Managers who are now determined to compete on quality have been thrown back on the old questions: How much quality is enough? These are still hard questions today. One thing is certain: high quality means pleasing consumers, not just protecting them from annoyances. Even consumer complaints play a new role because they provide a valuable source of product information.
But managers have to take a more preliminary step—a crucial one, however obvious it may appear. They must first develop a clear vocabulary with which to discuss quality as strategy. They must break down the word quality into manageable parts. Only then can they define the quality niches in which to compete. I propose eight critical dimensions or categories of quality that can serve as a framework for strategic analysis: performance, features, reliability, conformance, durability, serviceability, aesthetics, and perceived quality. A product or service can rank high on one dimension of quality and low on another—indeed, an improvement in one may be achieved only at the expense of another.
It is precisely this interplay that makes strategic quality management possible; the challenge to managers is to compete on selected dimensions. For an automobile, performance would include traits like acceleration, handling, cruising speed, and comfort; for a television set, performance means sound and picture clarity, color, and the ability to receive distant stations. In service businesses—say, fast food and airlines—performance often means prompt service. Because this dimension of quality involves measurable attributes, brands can usually be ranked objectively on individual aspects of performance.
Overall performance rankings, however, are more difficult to develop, especially when they involve benefits that not every consumer needs. Suppose, however, that the two shovels possessed the identical capacity—60 cubic yards per hour—but achieved it differently: one with a 1-cubic-yard bucket operating at 60 cycles per hour, the other with a 2-cubic-yard bucket operating at 30 cycles per hour. The capacities of the shovels would then be the same, but the shovel with the larger bucket could handle massive boulders while the shovel with the smaller bucket could perform precision work.
A watt light bulb provides greater candlepower than a watt bulb, yet few customers would regard the difference as a measure of quality. The bulbs simply belong to different performance classes. So the question of whether performance differences are quality differences may depend on circumstantial preferences—but preferences based on functional requirements, not taste. Some performance standards are based on subjective preferences, but the preferences are so universal that they have the force of an objective standard.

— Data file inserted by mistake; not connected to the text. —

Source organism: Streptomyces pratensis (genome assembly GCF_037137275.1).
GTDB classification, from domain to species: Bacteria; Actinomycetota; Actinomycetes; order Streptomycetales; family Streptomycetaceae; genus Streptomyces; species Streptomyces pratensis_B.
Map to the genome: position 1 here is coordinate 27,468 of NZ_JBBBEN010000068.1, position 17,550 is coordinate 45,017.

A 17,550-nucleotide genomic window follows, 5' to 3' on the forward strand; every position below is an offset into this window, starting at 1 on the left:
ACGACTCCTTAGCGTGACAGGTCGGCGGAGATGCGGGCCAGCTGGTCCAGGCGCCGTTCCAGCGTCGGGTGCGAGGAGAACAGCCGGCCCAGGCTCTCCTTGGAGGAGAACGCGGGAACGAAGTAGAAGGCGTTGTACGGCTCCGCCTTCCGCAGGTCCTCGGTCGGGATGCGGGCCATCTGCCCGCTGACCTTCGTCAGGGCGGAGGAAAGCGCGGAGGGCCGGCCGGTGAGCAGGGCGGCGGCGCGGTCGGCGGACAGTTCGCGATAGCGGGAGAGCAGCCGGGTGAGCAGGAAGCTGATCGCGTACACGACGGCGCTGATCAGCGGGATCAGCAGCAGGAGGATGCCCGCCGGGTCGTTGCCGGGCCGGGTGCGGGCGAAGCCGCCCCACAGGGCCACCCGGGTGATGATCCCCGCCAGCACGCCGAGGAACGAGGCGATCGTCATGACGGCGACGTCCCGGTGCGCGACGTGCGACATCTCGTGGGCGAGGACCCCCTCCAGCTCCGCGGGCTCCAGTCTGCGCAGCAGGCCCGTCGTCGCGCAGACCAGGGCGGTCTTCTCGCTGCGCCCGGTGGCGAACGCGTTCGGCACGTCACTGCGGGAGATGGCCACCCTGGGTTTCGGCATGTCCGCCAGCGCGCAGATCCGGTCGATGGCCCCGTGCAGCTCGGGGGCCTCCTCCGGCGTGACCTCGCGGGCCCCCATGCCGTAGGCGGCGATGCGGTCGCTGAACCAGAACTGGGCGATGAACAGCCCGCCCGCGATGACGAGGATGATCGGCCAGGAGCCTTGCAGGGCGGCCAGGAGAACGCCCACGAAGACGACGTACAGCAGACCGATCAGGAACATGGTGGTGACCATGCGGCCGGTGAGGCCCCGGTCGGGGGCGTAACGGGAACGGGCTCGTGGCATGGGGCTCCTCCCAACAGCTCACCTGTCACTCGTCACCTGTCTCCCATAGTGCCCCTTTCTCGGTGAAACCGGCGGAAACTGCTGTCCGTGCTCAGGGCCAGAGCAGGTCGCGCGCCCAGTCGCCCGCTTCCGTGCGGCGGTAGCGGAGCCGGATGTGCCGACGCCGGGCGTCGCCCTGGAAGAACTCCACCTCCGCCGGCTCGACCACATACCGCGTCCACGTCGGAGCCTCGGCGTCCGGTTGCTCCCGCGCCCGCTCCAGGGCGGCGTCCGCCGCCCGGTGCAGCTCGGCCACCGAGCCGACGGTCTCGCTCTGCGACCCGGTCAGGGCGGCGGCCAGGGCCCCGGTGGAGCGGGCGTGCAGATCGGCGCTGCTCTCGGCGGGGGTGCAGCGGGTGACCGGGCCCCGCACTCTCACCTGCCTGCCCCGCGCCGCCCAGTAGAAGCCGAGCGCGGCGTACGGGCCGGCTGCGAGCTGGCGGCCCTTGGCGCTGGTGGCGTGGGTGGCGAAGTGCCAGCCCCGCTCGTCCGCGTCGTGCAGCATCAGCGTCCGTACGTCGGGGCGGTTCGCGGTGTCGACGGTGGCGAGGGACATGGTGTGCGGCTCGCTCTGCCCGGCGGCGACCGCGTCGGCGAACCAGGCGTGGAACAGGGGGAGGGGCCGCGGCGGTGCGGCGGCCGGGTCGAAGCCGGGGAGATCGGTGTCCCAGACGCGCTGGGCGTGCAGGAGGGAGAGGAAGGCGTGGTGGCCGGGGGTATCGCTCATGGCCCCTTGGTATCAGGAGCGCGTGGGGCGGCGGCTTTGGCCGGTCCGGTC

Some people like a dimmer room, but who wants a noisy car? Similar thinking can be applied to features, a second dimension of quality that is often a secondary aspect of performance. Examples include free drinks on a plane, permanent-press cycles on a washing machine, and automatic tuners on a color television set. The line separating primary performance characteristics from secondary features is often difficult to draw. What is crucial, again, is that features involve objective and measurable attributes; objective individual needs, not prejudices, affect their translation into quality differences.
To many customers, of course, superior quality is less a reflection of the availability of particular features than of the total number of options available. Often, choice is quality: buyers may wish to customize or personalize their purchases. By offering their clients a wide range of funds covering such diverse fields as health care, technology, and energy—and by then encouraging clients to shift savings among these—they have virtually tailored investment portfolios.
Employing the latest in flexible manufacturing technology, Allen-Bradley customizes starter motors for its buyers without having to price its products prohibitively. Fine furniture stores offer their customers countless variations in fabric and color. Such strategies impose heavy demands on operating managers; they are an aspect of quality likely to grow in importance with the perfection of flexible manufacturing technology. This dimension reflects the probability of a product malfunctioning or failing within a specified time period.
Among the most common measures of reliability are the mean time to first failure, the mean time between failures, and the failure rate per unit time. Because these measures require a product to be in use for a specified period, they are more relevant to durable goods than to products and services that are consumed instantly. Reliability normally becomes more important to consumers as downtime and maintenance become more expensive. Farmers, for example, are especially sensitive to downtime during the short harvest season.
Reliable equipment can mean the difference between a good year and spoiled crops. But consumers in other markets are more attuned than ever to product reliability too. Computers and copying machines certainly compete on this basis. Nor is the government, our biggest single consumer, immune. This dimension owes the most to the traditional approaches to quality pioneered by experts like Juran. All products and services involve specifications of some sort. When new designs or models are developed, dimensions are set for parts and purity standards for materials.